Monday, November 06, 2017

The Crooked Path of Nature

This is a bit of an advanced look at my new book, Mere Science and Christian Faith: Bridging the Divide with Emerging Adults, through a brief excerpt.

In the process of advocating for our listening to scientists because they describe creation and that helps us better grasp our Creator, I write this...

Through that listening we find praise and wonder and mystery. Scientists have also taught me honesty and a somewhat recalcitrant commitment to avoid easy answers by pondering intricacies we would have never guessed. (This may be why, in fact, some believers resist science—because scientists resist easy answers.) 
“Consider what God has done,” Ecclesiastes 7:13 says. “Who can straighten what he has made crooked?” 
Sometimes the works of God in the ways of nature are not as straightforward as we would like, even though science has figured out numerous things ancient thinkers and New Testament writers didn’t know. Nevertheless, through all this beauty, awesome display, and puzzling natural reality, we still somehow discover the “eternal power and divine nature” of our Creator (Romans 1:20). It strikes me that affirming the “eternal power and divine nature” offers both a wide place for scientific discovery and a respectful silence and patience for future answers. I believe that scientists ultimately lead us to admit our limits and declare the majesty of God, echoing what Paul exclaimed ten chapters later:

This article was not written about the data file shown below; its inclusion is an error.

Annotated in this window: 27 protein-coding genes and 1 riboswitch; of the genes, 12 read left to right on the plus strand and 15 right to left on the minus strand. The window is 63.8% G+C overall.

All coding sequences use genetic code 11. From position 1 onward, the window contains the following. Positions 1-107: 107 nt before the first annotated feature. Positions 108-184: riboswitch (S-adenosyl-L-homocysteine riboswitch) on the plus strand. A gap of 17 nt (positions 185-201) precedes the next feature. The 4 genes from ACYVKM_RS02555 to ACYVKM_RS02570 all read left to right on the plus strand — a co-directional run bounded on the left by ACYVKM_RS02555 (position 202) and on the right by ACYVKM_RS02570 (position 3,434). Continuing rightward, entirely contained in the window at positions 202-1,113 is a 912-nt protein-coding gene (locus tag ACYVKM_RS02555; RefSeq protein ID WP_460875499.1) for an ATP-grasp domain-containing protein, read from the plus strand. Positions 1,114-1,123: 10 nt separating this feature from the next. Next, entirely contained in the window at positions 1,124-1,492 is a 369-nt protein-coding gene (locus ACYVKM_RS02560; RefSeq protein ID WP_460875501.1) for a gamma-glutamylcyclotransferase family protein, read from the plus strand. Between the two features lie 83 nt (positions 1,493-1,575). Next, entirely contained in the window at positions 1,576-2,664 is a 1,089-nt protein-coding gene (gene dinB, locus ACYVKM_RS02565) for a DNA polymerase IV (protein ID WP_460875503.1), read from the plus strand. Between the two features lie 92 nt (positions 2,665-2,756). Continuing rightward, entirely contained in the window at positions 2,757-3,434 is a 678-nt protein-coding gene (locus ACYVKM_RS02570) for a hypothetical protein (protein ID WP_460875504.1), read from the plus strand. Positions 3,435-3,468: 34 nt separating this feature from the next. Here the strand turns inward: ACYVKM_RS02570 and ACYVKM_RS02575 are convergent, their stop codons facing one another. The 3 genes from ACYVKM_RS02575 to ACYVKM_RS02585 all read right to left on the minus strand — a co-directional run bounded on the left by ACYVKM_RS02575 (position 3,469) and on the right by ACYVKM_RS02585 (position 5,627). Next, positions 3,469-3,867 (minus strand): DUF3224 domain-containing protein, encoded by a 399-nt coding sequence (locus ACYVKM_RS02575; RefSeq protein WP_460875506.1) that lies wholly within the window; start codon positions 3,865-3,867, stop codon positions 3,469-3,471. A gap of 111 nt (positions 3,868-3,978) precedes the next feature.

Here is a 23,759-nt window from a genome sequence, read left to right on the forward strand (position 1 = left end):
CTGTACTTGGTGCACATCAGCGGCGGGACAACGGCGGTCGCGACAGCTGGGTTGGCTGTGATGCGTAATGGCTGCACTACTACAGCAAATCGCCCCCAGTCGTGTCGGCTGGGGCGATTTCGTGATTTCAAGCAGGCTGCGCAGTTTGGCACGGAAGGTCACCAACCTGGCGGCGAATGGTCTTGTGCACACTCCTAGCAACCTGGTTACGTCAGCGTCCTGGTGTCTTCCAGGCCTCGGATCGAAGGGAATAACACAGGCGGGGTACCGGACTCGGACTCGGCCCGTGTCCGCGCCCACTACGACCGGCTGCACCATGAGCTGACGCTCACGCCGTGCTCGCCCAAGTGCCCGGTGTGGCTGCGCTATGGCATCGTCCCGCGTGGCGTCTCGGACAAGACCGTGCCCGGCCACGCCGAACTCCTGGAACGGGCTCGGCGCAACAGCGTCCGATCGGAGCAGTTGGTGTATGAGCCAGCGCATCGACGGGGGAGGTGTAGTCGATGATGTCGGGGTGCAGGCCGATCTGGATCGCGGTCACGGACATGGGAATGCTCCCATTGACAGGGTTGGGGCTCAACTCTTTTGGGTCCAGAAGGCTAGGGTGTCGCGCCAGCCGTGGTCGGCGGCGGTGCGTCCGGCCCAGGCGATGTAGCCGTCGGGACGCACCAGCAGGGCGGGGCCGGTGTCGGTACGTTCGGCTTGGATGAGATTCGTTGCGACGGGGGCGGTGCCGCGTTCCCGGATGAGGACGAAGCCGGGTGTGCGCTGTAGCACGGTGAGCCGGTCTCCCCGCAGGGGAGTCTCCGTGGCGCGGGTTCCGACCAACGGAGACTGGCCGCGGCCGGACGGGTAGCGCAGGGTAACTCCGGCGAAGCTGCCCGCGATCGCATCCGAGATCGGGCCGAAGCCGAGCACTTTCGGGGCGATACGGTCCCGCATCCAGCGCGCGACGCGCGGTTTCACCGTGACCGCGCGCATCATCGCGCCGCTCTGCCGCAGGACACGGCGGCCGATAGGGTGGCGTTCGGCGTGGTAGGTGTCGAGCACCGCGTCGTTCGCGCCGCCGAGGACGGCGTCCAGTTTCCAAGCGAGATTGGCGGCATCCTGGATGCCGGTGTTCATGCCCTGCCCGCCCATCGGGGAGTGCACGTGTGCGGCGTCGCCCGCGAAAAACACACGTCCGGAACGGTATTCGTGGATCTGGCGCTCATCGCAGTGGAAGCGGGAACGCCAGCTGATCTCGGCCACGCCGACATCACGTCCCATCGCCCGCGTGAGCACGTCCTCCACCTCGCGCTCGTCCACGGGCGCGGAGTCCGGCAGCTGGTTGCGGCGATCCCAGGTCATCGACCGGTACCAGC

“Oh, the depth of the riches of the wisdom and knowledge of God! How unsearchable his judgments, and his paths beyond tracing out!” (Romans 11:33).


Lonnie Schubert said...

Perhaps as scientists should be, but is it how they are?

Greg Cootsona said...

It's not how they always are, but here I'm trying to highlight what I've learned from scientists and why I listen. Does that answer your question?